When the Ordinary Becomes Extraordinary

Five months after my father’s death, my mother was ready to let go of his personal effects. She recruited me to help transition the house from “theirs” to “hers.”

My mother had put his toilet articles in his nightstand to clear his presence from “her” bathroom. I opened the drawer and there on top was his Kent hair brush. My mother always said, “Kent makes the best hair brushes in the world.” They had bought this one in England. I lifted it from the drawer as if it were a fragile piece of glass.

Knowing my father had had his fingers curled around that same handle, I felt almost as if our fingers were touching one another. My skin on the cold wood connected to his fingerprints. Prints on top of prints.

Kent advertised this brush as “a work of art.”  Its beech wood handle was hand sanded and protected with a gloss that made the wood shimmer. The white boar bristles were hand trimmed in the Kent factory and hand stitched into the brush. The differing lengths of the bristles were intentional – this enabled the brush to penetrate hair to reach down to the scalp.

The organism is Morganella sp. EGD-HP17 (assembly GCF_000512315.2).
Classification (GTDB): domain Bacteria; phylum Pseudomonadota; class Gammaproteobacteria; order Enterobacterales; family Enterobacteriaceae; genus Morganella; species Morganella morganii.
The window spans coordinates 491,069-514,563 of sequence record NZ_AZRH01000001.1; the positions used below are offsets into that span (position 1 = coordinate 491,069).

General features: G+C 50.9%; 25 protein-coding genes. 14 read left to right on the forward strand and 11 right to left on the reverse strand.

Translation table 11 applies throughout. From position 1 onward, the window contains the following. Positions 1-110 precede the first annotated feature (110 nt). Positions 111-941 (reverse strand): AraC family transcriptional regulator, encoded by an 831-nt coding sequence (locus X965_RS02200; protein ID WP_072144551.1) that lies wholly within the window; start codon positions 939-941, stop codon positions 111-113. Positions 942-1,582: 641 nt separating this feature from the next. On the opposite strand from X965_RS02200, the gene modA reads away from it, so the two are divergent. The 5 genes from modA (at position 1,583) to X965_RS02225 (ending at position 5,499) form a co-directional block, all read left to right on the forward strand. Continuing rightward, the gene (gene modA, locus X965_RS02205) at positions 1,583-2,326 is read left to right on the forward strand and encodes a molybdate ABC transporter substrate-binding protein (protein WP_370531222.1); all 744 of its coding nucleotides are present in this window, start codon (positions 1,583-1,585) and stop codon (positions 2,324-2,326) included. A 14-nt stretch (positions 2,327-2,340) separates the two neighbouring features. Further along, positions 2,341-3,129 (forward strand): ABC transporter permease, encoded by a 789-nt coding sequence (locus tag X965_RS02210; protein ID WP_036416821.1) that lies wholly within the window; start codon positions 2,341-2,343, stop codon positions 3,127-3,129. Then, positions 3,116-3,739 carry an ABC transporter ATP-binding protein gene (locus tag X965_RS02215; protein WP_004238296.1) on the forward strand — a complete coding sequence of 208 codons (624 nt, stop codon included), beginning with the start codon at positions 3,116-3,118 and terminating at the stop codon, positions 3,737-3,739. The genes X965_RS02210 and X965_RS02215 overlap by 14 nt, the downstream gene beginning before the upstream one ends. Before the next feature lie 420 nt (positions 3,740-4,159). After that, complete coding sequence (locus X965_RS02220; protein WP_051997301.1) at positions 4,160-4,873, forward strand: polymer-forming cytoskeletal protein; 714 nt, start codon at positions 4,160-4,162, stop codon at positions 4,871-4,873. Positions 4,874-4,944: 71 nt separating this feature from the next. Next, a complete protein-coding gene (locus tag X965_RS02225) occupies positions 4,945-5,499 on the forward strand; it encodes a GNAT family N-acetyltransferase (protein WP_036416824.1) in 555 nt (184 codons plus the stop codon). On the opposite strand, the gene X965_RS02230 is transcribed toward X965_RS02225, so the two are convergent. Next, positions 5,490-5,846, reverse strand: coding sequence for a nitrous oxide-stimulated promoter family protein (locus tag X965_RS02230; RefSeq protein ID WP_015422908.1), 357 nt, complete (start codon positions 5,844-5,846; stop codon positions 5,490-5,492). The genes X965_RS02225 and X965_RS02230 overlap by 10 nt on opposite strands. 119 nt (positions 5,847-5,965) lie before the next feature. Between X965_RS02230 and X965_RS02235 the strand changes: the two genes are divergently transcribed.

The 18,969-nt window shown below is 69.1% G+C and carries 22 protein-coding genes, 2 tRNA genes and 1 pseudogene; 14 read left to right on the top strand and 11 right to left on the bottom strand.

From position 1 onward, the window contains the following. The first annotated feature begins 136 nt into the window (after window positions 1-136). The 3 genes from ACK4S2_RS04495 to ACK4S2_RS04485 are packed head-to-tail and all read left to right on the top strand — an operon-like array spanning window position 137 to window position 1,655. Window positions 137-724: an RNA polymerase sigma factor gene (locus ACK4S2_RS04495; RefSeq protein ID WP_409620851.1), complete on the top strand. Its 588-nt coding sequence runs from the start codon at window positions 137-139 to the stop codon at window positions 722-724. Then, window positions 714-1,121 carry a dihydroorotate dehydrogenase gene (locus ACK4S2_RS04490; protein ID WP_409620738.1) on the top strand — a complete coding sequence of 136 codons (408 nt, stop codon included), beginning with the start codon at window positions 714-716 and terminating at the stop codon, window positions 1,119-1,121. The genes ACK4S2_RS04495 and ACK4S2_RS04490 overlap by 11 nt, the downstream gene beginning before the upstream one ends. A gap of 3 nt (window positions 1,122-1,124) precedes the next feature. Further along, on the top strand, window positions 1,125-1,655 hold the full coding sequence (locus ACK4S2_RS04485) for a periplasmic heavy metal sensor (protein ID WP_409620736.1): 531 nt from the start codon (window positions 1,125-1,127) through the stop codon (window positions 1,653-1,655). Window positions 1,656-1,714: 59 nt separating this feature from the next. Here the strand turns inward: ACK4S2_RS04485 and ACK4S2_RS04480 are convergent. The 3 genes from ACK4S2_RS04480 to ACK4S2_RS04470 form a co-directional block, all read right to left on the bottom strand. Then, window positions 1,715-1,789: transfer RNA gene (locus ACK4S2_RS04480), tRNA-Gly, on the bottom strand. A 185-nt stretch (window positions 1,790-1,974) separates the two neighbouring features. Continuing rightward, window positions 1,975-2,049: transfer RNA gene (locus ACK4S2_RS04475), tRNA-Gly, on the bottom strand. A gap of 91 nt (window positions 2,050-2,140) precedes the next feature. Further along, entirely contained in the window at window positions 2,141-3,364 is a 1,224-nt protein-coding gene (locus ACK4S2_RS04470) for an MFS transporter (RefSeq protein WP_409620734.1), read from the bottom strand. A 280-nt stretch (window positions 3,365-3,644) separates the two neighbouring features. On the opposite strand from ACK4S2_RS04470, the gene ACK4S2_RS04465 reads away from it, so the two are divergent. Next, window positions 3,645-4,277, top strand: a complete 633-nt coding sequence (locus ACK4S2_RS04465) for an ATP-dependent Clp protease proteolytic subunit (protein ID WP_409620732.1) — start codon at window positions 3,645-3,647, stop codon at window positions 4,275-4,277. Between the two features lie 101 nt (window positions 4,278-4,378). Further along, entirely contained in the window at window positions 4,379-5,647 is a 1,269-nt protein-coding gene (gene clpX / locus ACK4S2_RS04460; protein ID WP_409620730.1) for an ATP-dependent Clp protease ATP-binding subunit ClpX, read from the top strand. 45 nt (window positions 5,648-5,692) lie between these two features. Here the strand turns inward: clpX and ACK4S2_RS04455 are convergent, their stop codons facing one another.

The soft bristles were ideal for my father whose hair thinned and receded in his twenties after he lived in fox holes for weeks on end, without bathroom facilities, for 14 months in Germany during World War II. My father always groused that he had to pay the same at the barber shop as men with a full head of hair; since his few hairs only circled the back of his head, he felt entitled to a discount.

I studied the fine wisps of silver hair, almost indiscernible within the bristles. So thin you could easily thread the narrowest needle. Remnants of his morning ritual at the bathroom sink after his shower and shave.

While Dad was alive, I never thought about his hair brush, with the sparse hairs he could barely afford to lose. Holding it in my hands, I realized it could tell me about the places where my family story began. Those thin silver hairs contained his DNA and the history of my family that was burned to oblivion in the gas chambers of Auschwitz. This commonplace item was a repository for biological and genetic evidence of my ethnicity — a touchstone to my past and my genetic makeup.

I wondered, when we are gone, are we nothing more than the people and possessions we’ve left behind? Was this all that remained of this man that I loved — a hair brush, clothes, a grieving family, and money he’d saved?

How much we overlook and take for granted when someone is alive. Who knew that a Kent hairbrush, in addition to being a “work of art,” could also reveal links to the past? With my father gone, the ordinary belongings he used for his daily living became extraordinary.